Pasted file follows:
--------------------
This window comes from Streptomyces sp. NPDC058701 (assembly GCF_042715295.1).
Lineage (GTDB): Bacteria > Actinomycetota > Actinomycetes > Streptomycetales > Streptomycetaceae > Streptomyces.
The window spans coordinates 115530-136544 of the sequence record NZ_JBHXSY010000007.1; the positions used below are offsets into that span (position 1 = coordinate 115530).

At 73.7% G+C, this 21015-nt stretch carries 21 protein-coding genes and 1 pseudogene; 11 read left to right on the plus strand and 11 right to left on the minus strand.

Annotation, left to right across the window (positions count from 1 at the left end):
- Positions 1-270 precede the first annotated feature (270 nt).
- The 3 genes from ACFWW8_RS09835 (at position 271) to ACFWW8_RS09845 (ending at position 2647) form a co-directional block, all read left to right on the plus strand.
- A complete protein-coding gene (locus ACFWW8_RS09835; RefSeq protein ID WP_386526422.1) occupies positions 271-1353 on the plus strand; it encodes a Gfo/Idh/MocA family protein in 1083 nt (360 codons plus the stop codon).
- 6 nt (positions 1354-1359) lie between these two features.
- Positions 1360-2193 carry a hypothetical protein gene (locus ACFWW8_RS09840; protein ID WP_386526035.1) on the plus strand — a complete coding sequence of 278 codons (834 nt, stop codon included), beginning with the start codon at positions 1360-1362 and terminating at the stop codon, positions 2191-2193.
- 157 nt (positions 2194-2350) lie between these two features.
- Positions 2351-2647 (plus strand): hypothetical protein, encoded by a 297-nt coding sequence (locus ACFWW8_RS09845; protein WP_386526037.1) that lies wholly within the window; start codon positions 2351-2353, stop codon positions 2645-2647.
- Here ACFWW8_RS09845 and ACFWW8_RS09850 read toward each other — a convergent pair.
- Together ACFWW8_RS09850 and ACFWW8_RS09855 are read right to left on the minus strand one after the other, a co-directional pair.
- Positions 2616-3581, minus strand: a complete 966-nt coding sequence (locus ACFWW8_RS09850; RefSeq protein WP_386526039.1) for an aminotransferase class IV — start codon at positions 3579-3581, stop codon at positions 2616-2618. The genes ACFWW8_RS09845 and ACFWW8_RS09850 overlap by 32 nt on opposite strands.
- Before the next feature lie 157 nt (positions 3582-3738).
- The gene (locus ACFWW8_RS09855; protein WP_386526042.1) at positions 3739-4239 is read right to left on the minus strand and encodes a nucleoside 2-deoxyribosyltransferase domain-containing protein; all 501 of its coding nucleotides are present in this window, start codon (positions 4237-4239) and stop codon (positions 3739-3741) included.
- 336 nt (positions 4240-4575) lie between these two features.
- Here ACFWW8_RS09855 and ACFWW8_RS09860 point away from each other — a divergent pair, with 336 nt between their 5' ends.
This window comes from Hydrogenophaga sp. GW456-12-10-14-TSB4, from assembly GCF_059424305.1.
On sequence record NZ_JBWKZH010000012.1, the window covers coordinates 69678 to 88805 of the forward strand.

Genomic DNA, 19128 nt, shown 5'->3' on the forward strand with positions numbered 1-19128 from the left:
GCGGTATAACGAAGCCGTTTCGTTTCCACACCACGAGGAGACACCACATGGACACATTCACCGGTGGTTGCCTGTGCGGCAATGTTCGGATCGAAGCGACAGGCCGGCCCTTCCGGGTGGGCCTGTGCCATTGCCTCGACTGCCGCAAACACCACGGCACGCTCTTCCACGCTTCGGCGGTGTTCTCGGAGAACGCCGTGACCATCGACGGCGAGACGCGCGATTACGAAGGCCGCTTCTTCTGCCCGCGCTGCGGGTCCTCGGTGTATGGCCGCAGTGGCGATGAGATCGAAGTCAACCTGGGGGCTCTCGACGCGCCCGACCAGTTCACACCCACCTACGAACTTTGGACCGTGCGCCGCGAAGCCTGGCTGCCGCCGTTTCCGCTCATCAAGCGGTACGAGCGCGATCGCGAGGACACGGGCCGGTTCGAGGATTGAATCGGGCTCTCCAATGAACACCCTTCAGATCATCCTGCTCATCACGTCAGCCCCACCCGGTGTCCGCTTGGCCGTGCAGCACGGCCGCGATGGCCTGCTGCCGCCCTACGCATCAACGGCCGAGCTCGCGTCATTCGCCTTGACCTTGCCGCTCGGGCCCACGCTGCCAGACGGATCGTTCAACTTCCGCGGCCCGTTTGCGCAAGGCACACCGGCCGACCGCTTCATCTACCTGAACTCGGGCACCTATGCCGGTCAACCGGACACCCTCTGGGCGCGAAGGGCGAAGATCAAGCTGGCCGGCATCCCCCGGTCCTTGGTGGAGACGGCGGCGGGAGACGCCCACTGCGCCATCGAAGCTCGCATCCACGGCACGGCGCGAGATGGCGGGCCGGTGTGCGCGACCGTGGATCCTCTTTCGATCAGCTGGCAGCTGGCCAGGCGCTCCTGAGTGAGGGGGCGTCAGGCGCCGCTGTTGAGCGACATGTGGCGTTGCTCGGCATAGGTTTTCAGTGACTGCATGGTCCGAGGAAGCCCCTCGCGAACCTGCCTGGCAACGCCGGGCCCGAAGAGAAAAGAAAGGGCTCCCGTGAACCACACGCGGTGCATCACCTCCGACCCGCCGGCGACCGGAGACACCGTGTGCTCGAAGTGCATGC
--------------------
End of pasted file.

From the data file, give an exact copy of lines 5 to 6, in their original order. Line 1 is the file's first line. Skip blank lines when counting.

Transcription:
Annotation, left to right across the window (positions count from 1 at the left end):
- Positions 1-270 precede the first annotated feature (270 nt).